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We introduce a minus sign to equate the mathematical concept of a potential with the physical concept of potential energy. Take the gravitational field, for example, which we approximate as being constant near the surface of Earth. The force field can then be described by $\vec{F}(x,y,z)=-mg\hat{e_z}$, taking the up/down direction to be the $z$ direction. ...


3

If the resultant force acting in a body is give by minus the gradient of potencial you can show that $\frac{dE}{dt} = 0$. Where E is the total energy of particle. So total energy, kinect + potencial is conserved. In 1-dimensional case: $\frac{dE}{dt}=\frac{d(\frac{1}{2}mv^2+V(x))}{dt}=mv\dot{v}+\frac{dV}{dx}\frac{dx}{dt}$ $=v(ma + \frac{dV}{dx})$


3

The equation is just the kinetic and rest energy, it does not include potential energy. But potential energy in relativity is not the proper concept. The linked question has some useful answers, but I think your true question is about how to learn to do things relativistically that you used to do non relativistically. And since the other answer so far takes ...


3

I am not sure what is the path $C$ you are integrating over? In your definition you evaluate $U(C)$ which in the present case of force is independent on the explicit path you choose but still depends on initial and final point, i.e. $U(p_1,p_2)$. In your final result it seems you are actually 'walking' three times the path $p_1=(-\infty,y,z)$ to ...


2

In classical mechanics there is no distinction between free and bound as far as this relation is concerned. In relativistic quantum mechanics (i.e. QFT), a particle that satisfies this relations is said to be "on-shell" or a physical observable asymptotically free particle. It is certainly not satisfied for virtual particles, but they are as their name ...


2

The black machine is a weight lifting machine. It is self contained with no power source. If it can lift an external weight and return to its original state as shown below, it is a perpetual motion machine. Suppose the blue weight is water. We could add a water wheel and generator on the right. You start at the top and work your way to the bottom. Then you ...


2

It's not taking partial derivatives with respect to an observed particle's position, but rather the space of all possible positions of that particle. Think of the potential energy as being defined prior to the particle having an actual path. Really, at heart, these things are defined on a phase space not on ordinary physical space.


1

I agree with everything John Rennie said but let me just take a slightly different direction. Note that Schwarzschild space-time has a time-like Killing field $\xi^{\mu}$. In a stationary space-time such as this, one can define the Newtonian analog of gravitational potential by $\phi \equiv \frac{1}{2}\log(-\xi_{\mu}\xi^{\mu})$. One can then easily show ...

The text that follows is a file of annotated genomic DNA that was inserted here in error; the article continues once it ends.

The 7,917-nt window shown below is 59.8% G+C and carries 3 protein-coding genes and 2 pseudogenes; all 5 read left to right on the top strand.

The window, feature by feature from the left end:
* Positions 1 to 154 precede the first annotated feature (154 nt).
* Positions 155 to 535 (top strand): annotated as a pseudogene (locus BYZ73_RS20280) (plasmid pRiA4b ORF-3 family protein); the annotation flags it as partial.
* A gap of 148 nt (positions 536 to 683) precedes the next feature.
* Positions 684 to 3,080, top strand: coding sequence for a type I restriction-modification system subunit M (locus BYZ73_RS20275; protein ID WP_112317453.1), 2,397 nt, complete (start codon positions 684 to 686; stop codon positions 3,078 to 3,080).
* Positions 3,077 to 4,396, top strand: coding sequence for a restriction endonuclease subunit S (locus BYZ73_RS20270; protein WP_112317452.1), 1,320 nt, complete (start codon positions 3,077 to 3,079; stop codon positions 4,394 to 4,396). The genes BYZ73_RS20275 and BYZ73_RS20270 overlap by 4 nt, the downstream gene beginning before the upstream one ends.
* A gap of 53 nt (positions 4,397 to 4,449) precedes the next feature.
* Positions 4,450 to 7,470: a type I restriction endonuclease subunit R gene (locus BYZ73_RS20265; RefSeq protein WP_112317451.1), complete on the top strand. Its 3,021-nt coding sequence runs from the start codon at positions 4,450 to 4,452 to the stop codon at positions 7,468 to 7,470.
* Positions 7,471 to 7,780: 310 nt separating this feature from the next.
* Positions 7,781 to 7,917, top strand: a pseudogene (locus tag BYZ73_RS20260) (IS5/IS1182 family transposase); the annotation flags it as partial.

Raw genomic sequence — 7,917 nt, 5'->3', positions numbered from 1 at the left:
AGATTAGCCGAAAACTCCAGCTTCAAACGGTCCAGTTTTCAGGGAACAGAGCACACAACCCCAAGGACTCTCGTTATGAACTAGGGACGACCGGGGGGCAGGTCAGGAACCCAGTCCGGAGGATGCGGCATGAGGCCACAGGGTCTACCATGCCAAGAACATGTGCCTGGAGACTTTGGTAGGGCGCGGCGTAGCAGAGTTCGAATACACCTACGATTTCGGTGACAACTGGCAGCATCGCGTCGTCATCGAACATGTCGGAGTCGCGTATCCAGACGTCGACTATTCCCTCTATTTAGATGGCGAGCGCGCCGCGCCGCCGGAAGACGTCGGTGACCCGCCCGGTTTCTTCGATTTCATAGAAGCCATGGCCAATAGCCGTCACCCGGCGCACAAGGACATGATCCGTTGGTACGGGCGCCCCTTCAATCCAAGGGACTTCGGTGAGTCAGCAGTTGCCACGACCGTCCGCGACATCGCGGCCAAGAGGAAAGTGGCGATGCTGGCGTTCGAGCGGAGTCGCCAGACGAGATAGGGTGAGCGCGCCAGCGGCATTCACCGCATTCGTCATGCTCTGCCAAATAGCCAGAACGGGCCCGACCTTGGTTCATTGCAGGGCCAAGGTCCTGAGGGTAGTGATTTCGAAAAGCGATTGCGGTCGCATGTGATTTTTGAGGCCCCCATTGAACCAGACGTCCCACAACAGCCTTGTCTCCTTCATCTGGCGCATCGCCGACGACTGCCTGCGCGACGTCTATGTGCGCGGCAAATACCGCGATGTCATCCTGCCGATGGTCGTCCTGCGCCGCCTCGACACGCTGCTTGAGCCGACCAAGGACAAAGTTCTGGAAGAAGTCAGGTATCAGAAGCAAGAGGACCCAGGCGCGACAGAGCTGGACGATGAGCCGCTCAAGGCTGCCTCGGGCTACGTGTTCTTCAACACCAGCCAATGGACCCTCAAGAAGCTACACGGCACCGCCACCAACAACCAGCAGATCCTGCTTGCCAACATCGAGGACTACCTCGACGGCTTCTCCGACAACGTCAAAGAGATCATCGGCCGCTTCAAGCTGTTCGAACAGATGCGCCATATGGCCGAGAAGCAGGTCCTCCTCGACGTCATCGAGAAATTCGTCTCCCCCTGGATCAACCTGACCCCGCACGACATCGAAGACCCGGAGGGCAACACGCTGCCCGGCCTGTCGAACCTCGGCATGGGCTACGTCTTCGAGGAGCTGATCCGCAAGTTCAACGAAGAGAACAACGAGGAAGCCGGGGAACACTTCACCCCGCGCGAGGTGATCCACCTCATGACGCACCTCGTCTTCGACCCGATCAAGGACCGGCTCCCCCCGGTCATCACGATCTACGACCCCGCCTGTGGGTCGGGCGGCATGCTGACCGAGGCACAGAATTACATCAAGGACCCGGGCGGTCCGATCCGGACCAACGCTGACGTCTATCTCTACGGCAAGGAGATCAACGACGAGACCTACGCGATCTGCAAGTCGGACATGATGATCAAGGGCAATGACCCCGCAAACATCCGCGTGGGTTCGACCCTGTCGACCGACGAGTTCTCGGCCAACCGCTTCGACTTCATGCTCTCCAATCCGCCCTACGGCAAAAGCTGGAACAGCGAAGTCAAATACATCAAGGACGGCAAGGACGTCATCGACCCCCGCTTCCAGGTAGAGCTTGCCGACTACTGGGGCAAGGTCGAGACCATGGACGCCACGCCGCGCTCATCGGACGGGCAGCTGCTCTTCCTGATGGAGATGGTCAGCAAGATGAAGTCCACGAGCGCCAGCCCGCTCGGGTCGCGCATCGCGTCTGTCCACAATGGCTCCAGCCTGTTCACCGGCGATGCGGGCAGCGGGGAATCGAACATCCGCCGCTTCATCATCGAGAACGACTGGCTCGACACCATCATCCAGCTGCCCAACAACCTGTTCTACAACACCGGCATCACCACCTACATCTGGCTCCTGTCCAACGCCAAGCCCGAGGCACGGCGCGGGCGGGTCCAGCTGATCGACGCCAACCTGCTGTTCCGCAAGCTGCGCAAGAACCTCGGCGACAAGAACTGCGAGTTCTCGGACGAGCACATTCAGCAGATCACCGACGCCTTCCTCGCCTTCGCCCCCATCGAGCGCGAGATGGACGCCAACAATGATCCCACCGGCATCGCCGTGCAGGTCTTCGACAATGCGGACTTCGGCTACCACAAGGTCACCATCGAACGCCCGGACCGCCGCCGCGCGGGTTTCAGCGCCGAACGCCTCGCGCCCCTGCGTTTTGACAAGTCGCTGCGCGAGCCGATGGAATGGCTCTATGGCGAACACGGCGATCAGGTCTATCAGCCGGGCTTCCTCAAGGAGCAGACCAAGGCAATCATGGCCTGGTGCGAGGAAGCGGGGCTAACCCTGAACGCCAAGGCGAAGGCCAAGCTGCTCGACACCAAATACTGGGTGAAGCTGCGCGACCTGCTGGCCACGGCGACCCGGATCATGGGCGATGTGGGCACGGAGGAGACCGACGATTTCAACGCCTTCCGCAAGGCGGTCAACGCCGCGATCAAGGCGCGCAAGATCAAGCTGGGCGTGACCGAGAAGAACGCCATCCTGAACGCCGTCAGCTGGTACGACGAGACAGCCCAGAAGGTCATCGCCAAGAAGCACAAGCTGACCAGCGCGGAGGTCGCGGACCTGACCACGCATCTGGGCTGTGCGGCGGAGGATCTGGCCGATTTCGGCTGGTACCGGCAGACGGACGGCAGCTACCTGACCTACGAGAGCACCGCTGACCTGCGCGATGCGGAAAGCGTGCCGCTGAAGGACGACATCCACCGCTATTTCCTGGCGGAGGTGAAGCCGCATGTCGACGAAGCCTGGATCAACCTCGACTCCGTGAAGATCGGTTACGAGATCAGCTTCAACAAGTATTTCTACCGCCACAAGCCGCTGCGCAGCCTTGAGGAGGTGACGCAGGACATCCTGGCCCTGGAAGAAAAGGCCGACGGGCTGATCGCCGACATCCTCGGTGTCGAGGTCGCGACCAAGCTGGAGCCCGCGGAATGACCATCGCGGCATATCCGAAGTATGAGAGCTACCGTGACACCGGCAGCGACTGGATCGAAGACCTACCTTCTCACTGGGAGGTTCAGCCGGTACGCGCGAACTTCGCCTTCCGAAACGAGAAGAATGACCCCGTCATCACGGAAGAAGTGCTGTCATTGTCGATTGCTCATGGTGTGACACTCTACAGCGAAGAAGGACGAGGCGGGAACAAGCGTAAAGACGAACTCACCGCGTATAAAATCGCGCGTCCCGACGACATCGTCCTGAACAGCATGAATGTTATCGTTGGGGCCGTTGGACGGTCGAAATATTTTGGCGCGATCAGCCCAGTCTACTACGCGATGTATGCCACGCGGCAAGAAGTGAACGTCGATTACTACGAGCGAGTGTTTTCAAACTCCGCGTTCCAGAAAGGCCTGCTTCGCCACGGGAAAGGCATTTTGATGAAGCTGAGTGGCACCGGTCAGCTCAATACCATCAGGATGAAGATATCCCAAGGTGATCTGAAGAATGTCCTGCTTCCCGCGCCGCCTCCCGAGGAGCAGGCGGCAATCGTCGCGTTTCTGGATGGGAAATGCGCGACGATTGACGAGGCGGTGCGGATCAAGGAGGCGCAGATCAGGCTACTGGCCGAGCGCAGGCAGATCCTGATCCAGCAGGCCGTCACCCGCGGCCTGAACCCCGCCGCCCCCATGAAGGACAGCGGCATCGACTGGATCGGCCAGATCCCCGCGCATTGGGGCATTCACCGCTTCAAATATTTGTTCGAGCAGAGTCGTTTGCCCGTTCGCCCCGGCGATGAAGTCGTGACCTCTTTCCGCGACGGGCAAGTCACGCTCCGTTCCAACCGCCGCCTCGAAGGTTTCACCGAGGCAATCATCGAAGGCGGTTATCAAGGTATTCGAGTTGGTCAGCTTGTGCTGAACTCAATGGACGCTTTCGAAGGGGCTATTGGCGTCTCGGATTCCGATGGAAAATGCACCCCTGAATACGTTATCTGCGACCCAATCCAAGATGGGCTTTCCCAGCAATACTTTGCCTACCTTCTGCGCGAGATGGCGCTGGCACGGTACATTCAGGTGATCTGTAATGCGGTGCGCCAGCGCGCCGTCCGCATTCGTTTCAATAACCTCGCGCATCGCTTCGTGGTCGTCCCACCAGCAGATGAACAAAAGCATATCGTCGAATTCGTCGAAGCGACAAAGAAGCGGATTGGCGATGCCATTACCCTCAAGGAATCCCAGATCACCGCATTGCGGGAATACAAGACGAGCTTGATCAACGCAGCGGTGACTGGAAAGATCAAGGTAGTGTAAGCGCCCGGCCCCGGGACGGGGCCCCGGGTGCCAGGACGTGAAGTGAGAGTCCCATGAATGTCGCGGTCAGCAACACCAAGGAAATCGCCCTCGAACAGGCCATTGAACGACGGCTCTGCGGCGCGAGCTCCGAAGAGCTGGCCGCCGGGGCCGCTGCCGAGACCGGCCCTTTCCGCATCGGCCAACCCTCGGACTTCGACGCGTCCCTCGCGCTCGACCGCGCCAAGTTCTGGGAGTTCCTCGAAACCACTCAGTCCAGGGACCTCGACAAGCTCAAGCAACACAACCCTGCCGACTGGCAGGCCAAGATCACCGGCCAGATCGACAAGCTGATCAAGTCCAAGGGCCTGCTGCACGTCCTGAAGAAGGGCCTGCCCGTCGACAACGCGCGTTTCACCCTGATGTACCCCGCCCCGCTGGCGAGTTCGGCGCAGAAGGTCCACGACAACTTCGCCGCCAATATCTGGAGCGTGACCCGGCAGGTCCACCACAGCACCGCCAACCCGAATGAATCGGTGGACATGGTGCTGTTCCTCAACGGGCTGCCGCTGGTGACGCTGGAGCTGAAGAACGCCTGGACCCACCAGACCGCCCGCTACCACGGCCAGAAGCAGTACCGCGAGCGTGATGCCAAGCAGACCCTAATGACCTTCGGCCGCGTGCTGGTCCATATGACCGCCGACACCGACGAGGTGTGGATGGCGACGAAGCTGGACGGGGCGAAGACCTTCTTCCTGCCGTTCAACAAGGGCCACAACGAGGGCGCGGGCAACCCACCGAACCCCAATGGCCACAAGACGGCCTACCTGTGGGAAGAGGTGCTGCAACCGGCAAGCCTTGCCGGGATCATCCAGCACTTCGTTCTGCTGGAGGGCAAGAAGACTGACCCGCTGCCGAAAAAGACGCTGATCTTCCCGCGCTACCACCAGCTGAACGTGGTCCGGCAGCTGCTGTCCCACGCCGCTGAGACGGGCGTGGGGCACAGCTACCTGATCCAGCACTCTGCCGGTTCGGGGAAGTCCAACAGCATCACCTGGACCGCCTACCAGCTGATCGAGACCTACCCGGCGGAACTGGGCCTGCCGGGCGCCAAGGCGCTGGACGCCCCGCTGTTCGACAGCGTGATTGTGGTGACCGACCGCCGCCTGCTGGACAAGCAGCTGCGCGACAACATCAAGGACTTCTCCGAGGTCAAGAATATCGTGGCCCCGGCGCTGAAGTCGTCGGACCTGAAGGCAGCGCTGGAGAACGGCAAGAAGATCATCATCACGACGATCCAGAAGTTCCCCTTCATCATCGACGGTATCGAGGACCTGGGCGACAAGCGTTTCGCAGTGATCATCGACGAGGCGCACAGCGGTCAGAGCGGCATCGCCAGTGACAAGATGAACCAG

1

In short, while $q_2$ does exert a force against $q_1$, this force does not perform any work because $q_1$ does not move. The work performed is the product of the force exerted times the distance the particle moves against (or with) it; since $q_1$ does not move there is no work performed on it. The potential energy is defined to be the work required to get ...


1

here is what I think he is trying to explain. You have two machines A and B. A is reversible B is not necessarily reversible. Both these machines are placed side by side. let both machines A and B be initially horizontal. (Left , right pans of machine A will hold 3 unit and 1 unit mass respectively. Similarly, the left and right pans of machine B will hold ...


1

The whole energy-concept is a reformulation of Newtons laws. Starting from $\vec{F}=m.\vec{a}$, you could wonder about the effect of a force during a displacement. You call the concept 'work' and do the math $$W=\int_{\vec{x}_1}^{\vec{x}_2} \vec{F} d\vec{x} = \ldots = \frac{1}{2}mv_2^2-\frac{1}{2}mv_1^2$$ To save yourself some work you define $$T = ...


1

You are correct, they are different. $k$ is not a property of the material, its a property of the entire object. Imagine having a small amount of a fairly tight spring. It takes a lot of effort to extend it even a centimeter or two. Now without changing the material, connect a few hundred of the springs together. Extending it a centimeter now will take ...


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It's always possible to expand the potential in Taylor series around any local minima (in this example $U(x) $ has local minima at $x_0$ , thus $U'(x_0)=0 $ ) $$ U(x) \approx U(x_0)+\frac{1}{2}U''(x_0)(x-x_0)^2 $$ Setting $ U(x_0)=0 $ and $ x_0=0$ (for simplicity, the result don't depend on this) and equating to familiar simple harmonic oscillator ...



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